Avery Bradley stole the show in last night’s 104-98 win in Charlotte with a career game of 31 points (with eight 3s), 11 rebounds, and 4 assists. The Celtics finished a comparatively tough three-games-in-four-nights stretch 2-1 to open up the season. With three days off before a back-to-back with the Bulls and Cavs, there’s some stuff to work on.
Second unit stumbles...again (Lachlan Marr): While the Celtics’ starters were able to storm back with a win, mostly on the backs of Isaiah and Avery, the lackluster play from the second unit remains a major concern. It’s weird because each individual player is more than capable of playing good quality basketball, but it seems the combination of players currently being used in the second unit simply doesn’t work well together. In direct contrast to the Celtics starting five, the bench unit become somehow less than the sum of their parts.
Jaylen Brown remains the most consistent bright spot coming off of the bench, meaning the rookie is already outshining some of his more experienced teammates. Zeller has remained serviceable, and Jerebko has helped to space the floor, but neither seemed to find their footing in this game against Charlotte. Couple that with an underwhelming performance from Amir Johnson, and Boston was really lacking in frontcourt presence. The second unit finally found some pace when Mickey was inserted into the game, but the focus of the #FreeMickey movement was far from outstanding. He only managing 3 points and 2 rebounds, but he did have a fairly solid on-court presence nonetheless.
But more than anyone off the bench, it's Terry Rozier who has been unable to live up to the high expectations that his Summer League play had afforded him, and for the most part he has struggled against NBA level competition. Of course, much of this will likely be remedied by the return of Smart and Olynyk providing improved defense and offense respectively. But issues remain when Stevens can’t confidently rotate in bench players when needed.
But the bench still provides versatility (Bill Sy): With a majority of the starting lineup catching their breath, Stevens experimented with playing time for Jordan Mickey and Gerald Green in the third quarter. With the Celtics getting relentlessly pelted in the paint with drives that eventually led to a 16-free-throw-attempt advantage at the line, Mickey was used to replace Johnson as Boston’s rim protector. On the offensive end, Stevens wanted to rely on Green to generate points.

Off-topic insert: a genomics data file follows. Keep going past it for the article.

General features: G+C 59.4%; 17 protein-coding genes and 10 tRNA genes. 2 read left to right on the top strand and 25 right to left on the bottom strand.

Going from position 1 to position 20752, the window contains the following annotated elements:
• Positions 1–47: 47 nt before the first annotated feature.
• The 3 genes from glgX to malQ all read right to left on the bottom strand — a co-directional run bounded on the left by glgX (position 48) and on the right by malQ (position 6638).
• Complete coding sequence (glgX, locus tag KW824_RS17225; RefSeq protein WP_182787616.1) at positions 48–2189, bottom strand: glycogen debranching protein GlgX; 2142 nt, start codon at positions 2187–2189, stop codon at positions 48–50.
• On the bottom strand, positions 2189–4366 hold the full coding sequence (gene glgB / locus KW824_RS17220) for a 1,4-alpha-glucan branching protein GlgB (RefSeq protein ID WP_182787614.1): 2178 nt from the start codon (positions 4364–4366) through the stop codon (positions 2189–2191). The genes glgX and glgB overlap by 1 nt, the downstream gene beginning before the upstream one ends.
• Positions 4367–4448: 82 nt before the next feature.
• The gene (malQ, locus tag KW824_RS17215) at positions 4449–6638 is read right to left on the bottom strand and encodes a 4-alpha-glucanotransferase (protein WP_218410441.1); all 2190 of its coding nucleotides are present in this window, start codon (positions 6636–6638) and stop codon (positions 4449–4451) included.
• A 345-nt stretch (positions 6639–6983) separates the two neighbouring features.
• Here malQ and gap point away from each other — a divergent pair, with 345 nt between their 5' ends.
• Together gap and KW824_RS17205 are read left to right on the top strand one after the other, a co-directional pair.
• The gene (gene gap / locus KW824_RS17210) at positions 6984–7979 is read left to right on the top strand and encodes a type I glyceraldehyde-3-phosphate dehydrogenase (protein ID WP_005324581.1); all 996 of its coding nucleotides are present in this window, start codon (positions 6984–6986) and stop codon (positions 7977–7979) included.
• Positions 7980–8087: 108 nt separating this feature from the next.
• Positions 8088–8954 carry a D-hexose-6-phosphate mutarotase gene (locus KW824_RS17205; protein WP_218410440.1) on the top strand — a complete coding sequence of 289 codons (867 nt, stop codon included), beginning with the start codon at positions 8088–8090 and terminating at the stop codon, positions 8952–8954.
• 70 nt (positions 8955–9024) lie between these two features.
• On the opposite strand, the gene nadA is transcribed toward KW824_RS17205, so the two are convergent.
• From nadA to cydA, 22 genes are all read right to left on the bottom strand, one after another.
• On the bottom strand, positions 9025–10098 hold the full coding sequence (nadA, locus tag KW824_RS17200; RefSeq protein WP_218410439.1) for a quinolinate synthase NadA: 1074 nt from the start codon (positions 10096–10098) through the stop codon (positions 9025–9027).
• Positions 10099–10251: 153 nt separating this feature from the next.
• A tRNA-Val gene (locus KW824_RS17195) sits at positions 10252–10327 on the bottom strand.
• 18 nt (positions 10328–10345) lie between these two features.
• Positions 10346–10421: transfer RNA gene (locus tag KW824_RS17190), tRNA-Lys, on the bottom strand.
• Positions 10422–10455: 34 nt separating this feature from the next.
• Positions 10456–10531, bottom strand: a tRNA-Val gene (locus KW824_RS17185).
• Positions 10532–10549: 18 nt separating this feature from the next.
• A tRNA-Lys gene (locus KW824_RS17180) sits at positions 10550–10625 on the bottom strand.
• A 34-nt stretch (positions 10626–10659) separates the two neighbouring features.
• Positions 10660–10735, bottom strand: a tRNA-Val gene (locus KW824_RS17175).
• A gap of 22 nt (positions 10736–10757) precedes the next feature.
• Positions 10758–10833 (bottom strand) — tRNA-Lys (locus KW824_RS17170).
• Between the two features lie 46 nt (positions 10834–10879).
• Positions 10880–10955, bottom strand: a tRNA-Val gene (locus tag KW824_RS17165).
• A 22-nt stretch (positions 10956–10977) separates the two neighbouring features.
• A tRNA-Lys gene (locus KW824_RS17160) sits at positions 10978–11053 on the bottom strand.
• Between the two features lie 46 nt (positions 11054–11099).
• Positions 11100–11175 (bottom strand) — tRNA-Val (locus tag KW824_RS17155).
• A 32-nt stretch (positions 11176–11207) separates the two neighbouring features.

It didn’t work. After Boston built another double-digit lead, the pair was a net negative.
With the Hornets up 1 at the end of the third, Stevens went with a lineup of Avery Bradley, Terry Rozier, Jaylen Brown, Jonas Jerebko, and Tyler Zeller. That five-man unit finished the night a +7. Those numbers are due in large part to Bradley’s clutch shooting, but it does highlight the bench’s versatility. Stevens counterpunched to close the game.
With Frank Kaminsky, Marco Belinelli, and Spencer Hawes on the floor, he put speed around the perimeter to keep up with driving ball on defense and drive-and-kick-it down their throat on offense. It was a savvy move by Stevens.
Pick your pick and roll roles (Keith Smith): Last time I wrote about the Celtics’ passing—it is a thing of beauty. Another thing that makes the offense so tough is the Celtics’ ability to run pick-and-roll actions with almost anyone at any given time. Isaiah Thomas and Al Horford? Sure! Avery Bradley and Jae Crowder? Why not? Al Horford and Amir Johnson? Ok. Maybe a bit of a stretch. But it wouldn't shock me!
Another wrinkle is something the Celtics did tonight. They ran multiple 1-3 pick and rolls with Thomas and Crowder against Kemba Walker and Nic Batum. Walker doesn't fight through screens, nor does Batum offer much help, so the Celtics had the advantage. When the Hornets switched things up and added Michael Kidd-Gilchrist to the mix, the Celtics proceeded to run it with Thomas and Bradley instead. Or they ran the initial action to get Kidd-Gilchrist switched, then came right back and ran one to involve Batum.
Having guys who can handle it, pass it and shoot it is an enormous advantage. All too often last year, the Celtics offense was reduced to Thomas creating on his own or for his teammates all by himself. With Horford in tow and an improved and healthy Crowder, it gives the Celtics a level of versatility very few teams outside of the Warriors can match. And this is before you add Kelly Olynyk and his diverse skill set to the mix! Brad Stevens is going to have fun with this all year long.
MAD BRAD: Caption this.
- Brad Stevens gets only his second technical of his Celtics coaching career
- Brad Stevens heard the score of Game 4 of the World Series
- Brad Stevens gets separated from his cub scout troop